For some, calming and creative activities like reading, cooking and gardening are helpful distractions. Many readers also found comfort in connecting with and supporting others, especially loved ones.
Damiev advises choosing a good book “that will take you to another universe and help to distract from your daily challenges and negative anxious thoughts”, while in the UK Julia McKee is growing fruit and vegetables for the first time. She began planting seeds when lockdown began and is now ‘thrilled’ to see new shoots. “I now have them growing at various stages including courgette, aubergine, spring onions, shallots, garlic, tomatoes, green beans and strawberries. I have never done this before and I am ever so slightly excited each day when more shoots appear.”
Julia McKee's sprouting garden of fruits and vegetables (Credit: Julia McKee)
Alvaro Moreno de Vega Tabernero finds solace in looking after loved ones, whether by cooking meals or coming up with projects to enjoy together. “Serve, love and care for those you are with during this lockdown. This will make you feel really good and [help you] get through this difficult period. I travel a lot while I’m working and I’m taking this time as an opportunity to really care about my family, as I will normally be away on a business trip or rushing things due to only have [a] few days at home.”
In the US, Krista Volden believes finding activities that bring you and others joy is really important. “My flatmate and I have been playing music from our home countries and sharing the videos with family and friends back home (we’re international students).”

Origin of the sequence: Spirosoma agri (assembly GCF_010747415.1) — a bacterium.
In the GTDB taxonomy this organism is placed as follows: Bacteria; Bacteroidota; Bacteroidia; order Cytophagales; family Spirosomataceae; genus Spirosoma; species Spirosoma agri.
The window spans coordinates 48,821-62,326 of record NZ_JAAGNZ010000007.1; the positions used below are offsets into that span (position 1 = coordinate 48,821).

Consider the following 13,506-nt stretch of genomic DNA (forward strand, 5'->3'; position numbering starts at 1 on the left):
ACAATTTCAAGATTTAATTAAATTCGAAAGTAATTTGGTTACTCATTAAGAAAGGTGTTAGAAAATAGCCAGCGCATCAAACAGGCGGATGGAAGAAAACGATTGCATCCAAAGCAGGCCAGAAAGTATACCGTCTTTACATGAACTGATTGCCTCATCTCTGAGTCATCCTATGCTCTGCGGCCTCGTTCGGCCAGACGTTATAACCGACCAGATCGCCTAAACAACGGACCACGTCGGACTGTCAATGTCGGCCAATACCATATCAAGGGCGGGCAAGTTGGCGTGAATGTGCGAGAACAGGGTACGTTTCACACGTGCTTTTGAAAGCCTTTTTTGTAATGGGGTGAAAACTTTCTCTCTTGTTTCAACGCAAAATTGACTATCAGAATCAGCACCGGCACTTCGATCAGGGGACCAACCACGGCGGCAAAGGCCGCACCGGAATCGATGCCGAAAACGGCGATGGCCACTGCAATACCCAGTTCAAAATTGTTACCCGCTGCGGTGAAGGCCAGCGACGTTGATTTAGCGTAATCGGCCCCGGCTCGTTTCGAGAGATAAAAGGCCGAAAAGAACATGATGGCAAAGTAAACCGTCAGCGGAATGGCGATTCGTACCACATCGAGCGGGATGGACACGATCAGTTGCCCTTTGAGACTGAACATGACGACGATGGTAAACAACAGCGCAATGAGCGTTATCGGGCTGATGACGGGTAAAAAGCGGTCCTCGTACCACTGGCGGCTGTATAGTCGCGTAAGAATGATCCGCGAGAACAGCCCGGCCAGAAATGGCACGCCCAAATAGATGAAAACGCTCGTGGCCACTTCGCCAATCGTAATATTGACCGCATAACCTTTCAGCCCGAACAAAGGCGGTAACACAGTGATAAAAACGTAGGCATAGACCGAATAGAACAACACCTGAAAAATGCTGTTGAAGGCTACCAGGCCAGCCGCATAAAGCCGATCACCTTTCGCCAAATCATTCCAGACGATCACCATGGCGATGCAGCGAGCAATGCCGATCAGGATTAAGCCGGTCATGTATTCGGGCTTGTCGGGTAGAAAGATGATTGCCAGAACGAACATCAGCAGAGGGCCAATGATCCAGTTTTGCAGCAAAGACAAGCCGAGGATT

Busy parents trying to entertain their kids also shared some strategies. Andrew Vaughan has found spending time in the garden with his son, doing things like water fights, obstacle courses, bug hunting and drawing with chalk, valuable. Caroline Wakil suggests themed meals together, complete with themed music. “Last night was Thai and tonight is Mexican. It is fun and cultural for our two young girls.” Samantha Jane Smith, meanwhile, has been making soap with her son, 11, for a local hospital.
Samantha Jane Smith's son Morgan donates homemade soap to local hospital workers (Credit: Samantha Jane Smith)
Listen to your body
Many readers suggested ignoring external opinions about how productive we should be right now in favour of finding your own rhythm. Aline Velho, a flight attendant from the UK, has been home alone for over a month now, but doesn’t set herself a schedule. She says it helps avoid frustration if she doesn’t meet set expectations. “Just taking it easy every day and do[ing] what I feel each day and enjoying this ‘dolce fare niente’[pleasant idleness]. I must admit that as a flight attendant my body is a bit happy with the break, although I miss the skies terribly already.”
Charlotte Darbyshire supports this approach, saying “Your value isn’t based on your productivity… Trying to fill time to the extreme won’t necessarily help our mental health as it puts an extra pressure on ourselves. What’s most important is listening to our minds and bodies and responding as appropriate. If watching Netflix will make you calmer than learning a new language, then that’s okay.”
If watching Netflix will make you calmer than learning a new language, then that’s okay – Charlotte Darbyshire
Linda Caffolla says the challenges of the current situation can lead to discoveries. “I firmly believe that whilst struggling, you find a strength within yourself that you were unaware of… Positive things can come from the darkest of times.” For some, the most helpful thing may be to share your struggles with those in your supportive community or talk to a professional. Leslie Porter, a holistic health counsellor in Los Angeles, advises people to “check in regularly with the people you love and who love you”.
Many people also emphasised that this is a crazy time and, ultimately, it’s okay to not be okay. In Hong Kong, Sophia Vegas reminds us all: “It’s OK to cry. It’s OK to feel sad or frustrated. We are just humans. We have emotions.”